JACKSONVILLE, Fla. -- The head coach was "the big rock."
"First and foremost, No. 1," Les Snead, the Los Angeles Rams' sixth-year general manager, said. "Gotta get that right."
From there, the most important offseason of Snead's life steered toward assembling a new coaching staff, then tweaking player personnel, and finally -- most importantly -- fine-tuning the roster. Snead thought back to that entire process on Tuesday morning, an off day for his Rams on the field.
The 2017 season has yet to reach its midway point, a thought that should temper excitement among even the biggest of optimists. But it looks as if Snead got it right.
The Rams fired former coach Jeff Fisher with three games remaining in the 2016 season, then left their GM's job status uncertain. When the offseason began, Snead joined chief operating officer Kevin Demoff and senior assistant Tony Pastoors as a central figure in the search for a new head coach. They decided on Sean McVay, 30 years old at the time, and only then was Snead's return made public.
McVay has resurrected a lifeless offense and already looks like a star in the making. The coaches he brought with him -- from celebrated defensive coordinator Wade Phillips to up-and-coming offensive coordinator Matt LaFleur and all of those below them -- made up what appears to be an impressive staff. The players added, both through free agency and the draft, all look promising.
Andrew Whitworth has solidified left tackle while representing perhaps the NFL's most significant offseason upgrade at any position. John Sullivan has been a solid addition at center, helping to solidify a broken offensive line. Sammy Watkins and Robert Woods have bolstered a Rams receiving corps that was devoid of impact talent for nearly a decade. Outside linebacker Connor Barwin and cornerback Kayvon Webster gave Phillips two key defensive players familiar with his system.
But it was this year's draft class that looks most impressive. The Rams didn't have a first-round pick, a product of trading up for the No. 1 overall selection in 2016. But Snead and McVay have already seen positive signs from the likes of tight end Gerald Everett, receiver Cooper Kupp, safety John Johnson, linebacker Samson Ebukam and defensive tackle Tanzel Smart.
It's the Rams' best start since 2006, which is also the last time they didn't finish with a losing record.
"Definitely fulfilling," said Snead, who in the process might have bought himself some job security. "But you can never take your foot off the gas pedal."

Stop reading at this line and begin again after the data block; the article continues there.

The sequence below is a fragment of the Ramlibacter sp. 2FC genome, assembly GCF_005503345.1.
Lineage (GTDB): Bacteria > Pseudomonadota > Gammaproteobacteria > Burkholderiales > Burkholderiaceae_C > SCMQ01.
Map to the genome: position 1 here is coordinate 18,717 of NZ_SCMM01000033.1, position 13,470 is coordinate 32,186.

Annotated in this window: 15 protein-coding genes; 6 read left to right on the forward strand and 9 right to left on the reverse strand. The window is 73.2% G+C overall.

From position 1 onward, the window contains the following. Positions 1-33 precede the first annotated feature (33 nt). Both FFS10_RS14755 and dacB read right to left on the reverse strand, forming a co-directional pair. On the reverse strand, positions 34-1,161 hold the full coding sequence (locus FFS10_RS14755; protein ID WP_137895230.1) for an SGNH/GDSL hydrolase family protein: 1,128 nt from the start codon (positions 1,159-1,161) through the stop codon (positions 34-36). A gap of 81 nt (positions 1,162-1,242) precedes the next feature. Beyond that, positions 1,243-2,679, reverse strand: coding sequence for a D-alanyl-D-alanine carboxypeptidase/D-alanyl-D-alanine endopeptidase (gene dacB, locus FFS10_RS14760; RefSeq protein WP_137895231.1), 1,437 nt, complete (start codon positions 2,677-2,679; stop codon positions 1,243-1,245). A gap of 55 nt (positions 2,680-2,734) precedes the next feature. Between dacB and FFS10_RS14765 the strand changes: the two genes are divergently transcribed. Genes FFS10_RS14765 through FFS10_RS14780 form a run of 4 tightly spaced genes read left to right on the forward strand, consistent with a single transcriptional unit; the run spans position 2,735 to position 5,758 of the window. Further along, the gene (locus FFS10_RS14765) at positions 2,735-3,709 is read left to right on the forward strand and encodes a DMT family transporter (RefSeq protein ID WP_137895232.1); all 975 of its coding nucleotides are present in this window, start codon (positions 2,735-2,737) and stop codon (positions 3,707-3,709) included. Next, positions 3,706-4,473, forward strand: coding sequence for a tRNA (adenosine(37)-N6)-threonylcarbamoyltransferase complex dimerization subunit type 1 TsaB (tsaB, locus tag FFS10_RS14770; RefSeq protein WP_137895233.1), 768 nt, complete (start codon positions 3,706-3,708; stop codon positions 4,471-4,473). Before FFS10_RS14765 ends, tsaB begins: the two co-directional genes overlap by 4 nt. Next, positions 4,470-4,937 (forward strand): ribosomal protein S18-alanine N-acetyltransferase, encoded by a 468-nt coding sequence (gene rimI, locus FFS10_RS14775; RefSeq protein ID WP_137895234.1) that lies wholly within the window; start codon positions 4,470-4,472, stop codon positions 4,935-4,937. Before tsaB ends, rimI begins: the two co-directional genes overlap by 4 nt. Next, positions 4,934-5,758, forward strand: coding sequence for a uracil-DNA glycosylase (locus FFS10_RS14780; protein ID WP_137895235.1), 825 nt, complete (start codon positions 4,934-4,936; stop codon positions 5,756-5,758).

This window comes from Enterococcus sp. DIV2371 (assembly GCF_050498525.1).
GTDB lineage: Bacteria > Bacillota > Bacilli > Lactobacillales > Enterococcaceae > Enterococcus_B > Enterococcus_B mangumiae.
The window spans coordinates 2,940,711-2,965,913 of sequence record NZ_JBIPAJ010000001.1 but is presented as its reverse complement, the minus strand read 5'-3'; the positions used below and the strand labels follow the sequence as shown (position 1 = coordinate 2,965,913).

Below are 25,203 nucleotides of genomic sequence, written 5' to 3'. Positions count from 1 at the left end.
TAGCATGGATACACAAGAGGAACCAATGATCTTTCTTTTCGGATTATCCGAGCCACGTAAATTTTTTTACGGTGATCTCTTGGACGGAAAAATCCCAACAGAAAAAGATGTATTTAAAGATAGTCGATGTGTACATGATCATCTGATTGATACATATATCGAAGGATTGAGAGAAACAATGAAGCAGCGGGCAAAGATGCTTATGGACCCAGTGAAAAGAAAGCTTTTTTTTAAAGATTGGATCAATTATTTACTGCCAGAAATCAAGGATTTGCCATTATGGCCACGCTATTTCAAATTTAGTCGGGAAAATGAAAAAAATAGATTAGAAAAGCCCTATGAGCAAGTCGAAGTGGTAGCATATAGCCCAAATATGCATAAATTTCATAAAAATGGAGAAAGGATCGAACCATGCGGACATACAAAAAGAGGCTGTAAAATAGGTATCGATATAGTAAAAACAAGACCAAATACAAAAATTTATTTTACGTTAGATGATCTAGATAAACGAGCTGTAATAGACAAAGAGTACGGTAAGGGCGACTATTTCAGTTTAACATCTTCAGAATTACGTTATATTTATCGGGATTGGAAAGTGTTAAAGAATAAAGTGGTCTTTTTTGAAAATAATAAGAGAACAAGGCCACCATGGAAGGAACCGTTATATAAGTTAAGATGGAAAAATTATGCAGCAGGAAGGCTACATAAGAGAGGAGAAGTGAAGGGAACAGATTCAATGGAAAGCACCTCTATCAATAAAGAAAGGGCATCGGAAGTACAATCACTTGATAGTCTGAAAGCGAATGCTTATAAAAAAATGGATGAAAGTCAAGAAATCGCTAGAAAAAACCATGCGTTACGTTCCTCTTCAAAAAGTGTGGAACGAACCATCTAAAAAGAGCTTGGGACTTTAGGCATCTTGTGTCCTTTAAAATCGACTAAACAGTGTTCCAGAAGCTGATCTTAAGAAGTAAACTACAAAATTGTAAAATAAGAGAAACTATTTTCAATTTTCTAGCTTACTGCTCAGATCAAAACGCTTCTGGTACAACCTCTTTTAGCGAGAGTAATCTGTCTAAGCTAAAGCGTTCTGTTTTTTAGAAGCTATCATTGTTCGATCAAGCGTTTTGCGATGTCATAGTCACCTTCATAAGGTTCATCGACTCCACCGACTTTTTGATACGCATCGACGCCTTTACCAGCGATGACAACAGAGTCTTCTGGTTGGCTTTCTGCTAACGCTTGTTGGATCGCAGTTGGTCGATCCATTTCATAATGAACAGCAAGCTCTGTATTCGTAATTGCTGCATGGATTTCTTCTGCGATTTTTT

Snead sat in the patio of a sprawling, luxurious golf course resort along the coastline in Jacksonville, a Starbucks green tea in one hand and a LaCroix Sparkling Water in the other. This is the Rams' home for six days, before they jettison to London to play the division-rival Arizona Cardinals this Sunday.
Snead got his start in this city, as a self-proclaimed low-level scout for the Jacksonville Jaguars in the mid- to late-1990s. He shared an apartment near here, in the seaside community of Ponte Vedra Beach, and called it some of the best days of his life. That was in his 20s, shortly after he decided not to pursue medical school -- a decision he admittedly still thinks about.
Said Snead: "There's been a few Mondays when you go, 'You know, I probably should've gone to med school.'"
Those Mondays don't come along very often now, because the Rams finally appear to be on the right track. A lot of that has to do with what Snead added, as well as what he removed.
"I call it addition by subtraction," Snead said, recalling his mindset at the onset of the offseason. "Let's think about subtracting anybody who we deemed unreliable. And you can do that before you add anybody. And then from there, it was, 'Hey, anybody we add, let’s make sure they’re going to be a reliable football player for the Rams.'"
Snead didn't mention any players by name, but they're easy to decipher if you've followed the Rams closely enough.
Kenny Britt was an accomplished yet enigmatic receiver who was not considered a positive influence in the locker room. Brian Quick was talented enough to be drafted 33rd overall, but he never panned out. The same could be said for left tackle Greg Robinson, the former No. 2 overall pick who performed among the worst at his position. Safety T.J. McDonald, meanwhile, was staring down the barrel of an eight-game suspension. None of them was brought back.
"I’ve said it many times," Snead said. "If you rely on the unreliable, you basically become unreliable."
Snead conceded that the Rams needed some semblance of a restart. But they also needed to learn from past mistakes. So he made sure to not acquire talent at the expense of character. He sought players who could help in the short-term by being good at their jobs, but also in the long-term by providing a positive influence for others at their respective positions. Whitworth, Woods and Barwin all bring that. Others can, too.
The Rams, coming off a 4-12 showing in their first season in L.A., "definitely needed to show progress," Snead admitted.
They've shown a lot of that thus far.
"I think you can definitely say through six games, through our sample size, yes, we’re progressing," he said. "I don’t think it’s too early to say that. But I do think it’s too early to rest on any laurel. That’s the nice thing about having Sean. He’s not going to allow us to."